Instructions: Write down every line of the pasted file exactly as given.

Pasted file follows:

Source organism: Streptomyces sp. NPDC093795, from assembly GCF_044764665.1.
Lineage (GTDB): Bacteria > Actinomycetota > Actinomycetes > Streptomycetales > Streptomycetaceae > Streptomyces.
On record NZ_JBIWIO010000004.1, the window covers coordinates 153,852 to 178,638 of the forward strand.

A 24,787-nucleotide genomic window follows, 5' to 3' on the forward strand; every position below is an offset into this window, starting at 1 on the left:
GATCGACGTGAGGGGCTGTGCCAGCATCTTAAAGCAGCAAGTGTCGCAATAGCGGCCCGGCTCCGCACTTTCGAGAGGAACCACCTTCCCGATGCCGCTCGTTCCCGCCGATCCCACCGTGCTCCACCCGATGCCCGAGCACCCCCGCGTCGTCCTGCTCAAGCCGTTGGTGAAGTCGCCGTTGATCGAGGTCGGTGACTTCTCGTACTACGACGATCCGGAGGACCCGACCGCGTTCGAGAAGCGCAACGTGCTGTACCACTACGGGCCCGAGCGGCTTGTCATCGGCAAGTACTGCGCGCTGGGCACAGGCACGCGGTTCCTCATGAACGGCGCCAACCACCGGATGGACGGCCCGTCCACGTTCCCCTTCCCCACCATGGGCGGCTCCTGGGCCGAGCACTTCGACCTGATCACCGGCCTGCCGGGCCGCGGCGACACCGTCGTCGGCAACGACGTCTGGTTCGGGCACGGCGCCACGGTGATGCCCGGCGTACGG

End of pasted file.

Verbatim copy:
Source organism: Streptomyces sp. NPDC093795, from assembly GCF_044764665.1.
Lineage (GTDB): Bacteria > Actinomycetota > Actinomycetes > Streptomycetales > Streptomycetaceae > Streptomyces.
On record NZ_JBIWIO010000004.1, the window covers coordinates 153,852 to 178,638 of the forward strand.

A 24,787-nucleotide genomic window follows, 5' to 3' on the forward strand; every position below is an offset into this window, starting at 1 on the left:
GATCGACGTGAGGGGCTGTGCCAGCATCTTAAAGCAGCAAGTGTCGCAATAGCGGCCCGGCTCCGCACTTTCGAGAGGAACCACCTTCCCGATGCCGCTCGTTCCCGCCGATCCCACCGTGCTCCACCCGATGCCCGAGCACCCCCGCGTCGTCCTGCTCAAGCCGTTGGTGAAGTCGCCGTTGATCGAGGTCGGTGACTTCTCGTACTACGACGATCCGGAGGACCCGACCGCGTTCGAGAAGCGCAACGTGCTGTACCACTACGGGCCCGAGCGGCTTGTCATCGGCAAGTACTGCGCGCTGGGCACAGGCACGCGGTTCCTCATGAACGGCGCCAACCACCGGATGGACGGCCCGTCCACGTTCCCCTTCCCCACCATGGGCGGCTCCTGGGCCGAGCACTTCGACCTGATCACCGGCCTGCCGGGCCGCGGCGACACCGTCGTCGGCAACGACGTCTGGTTCGGGCACGGCGCCACGGTGATGCCCGGCGTACGG